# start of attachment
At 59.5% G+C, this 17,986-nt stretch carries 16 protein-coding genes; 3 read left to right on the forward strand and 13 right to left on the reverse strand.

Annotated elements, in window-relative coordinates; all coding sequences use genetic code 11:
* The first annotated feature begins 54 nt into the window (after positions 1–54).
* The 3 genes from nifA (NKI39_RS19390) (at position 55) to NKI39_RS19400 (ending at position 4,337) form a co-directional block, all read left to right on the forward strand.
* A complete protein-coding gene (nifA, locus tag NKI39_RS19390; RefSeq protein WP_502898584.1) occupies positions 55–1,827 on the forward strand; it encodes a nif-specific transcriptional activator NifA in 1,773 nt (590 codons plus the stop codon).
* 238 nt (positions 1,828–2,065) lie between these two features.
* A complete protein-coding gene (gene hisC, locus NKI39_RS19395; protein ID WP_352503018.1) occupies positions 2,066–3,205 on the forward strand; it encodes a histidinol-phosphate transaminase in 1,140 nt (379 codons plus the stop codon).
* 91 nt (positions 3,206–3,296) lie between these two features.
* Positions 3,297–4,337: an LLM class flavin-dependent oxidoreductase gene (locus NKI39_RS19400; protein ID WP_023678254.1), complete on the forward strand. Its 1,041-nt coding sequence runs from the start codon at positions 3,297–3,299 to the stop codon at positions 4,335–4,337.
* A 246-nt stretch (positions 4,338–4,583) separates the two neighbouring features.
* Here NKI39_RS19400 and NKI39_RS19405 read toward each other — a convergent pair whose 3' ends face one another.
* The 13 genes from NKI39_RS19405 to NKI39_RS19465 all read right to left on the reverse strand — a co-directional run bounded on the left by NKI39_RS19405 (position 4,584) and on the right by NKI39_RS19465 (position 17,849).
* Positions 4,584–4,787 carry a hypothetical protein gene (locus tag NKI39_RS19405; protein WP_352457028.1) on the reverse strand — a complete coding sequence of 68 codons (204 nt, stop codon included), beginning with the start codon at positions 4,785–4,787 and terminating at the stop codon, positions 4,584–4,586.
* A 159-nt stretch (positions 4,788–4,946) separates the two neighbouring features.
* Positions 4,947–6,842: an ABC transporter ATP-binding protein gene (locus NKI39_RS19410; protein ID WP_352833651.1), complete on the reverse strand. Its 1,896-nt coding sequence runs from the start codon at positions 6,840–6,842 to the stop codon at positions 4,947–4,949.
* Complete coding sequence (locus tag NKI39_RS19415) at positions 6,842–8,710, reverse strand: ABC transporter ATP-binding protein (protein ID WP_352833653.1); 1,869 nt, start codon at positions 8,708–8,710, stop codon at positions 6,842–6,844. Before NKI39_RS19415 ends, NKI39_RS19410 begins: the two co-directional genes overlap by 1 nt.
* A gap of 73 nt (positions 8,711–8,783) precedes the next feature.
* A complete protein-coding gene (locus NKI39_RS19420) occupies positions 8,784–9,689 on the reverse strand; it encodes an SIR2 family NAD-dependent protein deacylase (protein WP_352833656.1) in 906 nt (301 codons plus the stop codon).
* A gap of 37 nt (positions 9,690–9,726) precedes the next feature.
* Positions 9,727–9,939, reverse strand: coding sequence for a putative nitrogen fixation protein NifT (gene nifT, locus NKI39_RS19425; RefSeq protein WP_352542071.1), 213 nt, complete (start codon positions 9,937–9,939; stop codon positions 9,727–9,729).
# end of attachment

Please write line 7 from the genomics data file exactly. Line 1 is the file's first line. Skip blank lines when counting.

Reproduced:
* A complete protein-coding gene (gene hisC, locus NKI39_RS19395; protein ID WP_352503018.1) occupies positions 2,066–3,205 on the forward strand; it encodes a histidinol-phosphate transaminase in 1,140 nt (379 codons plus the stop codon).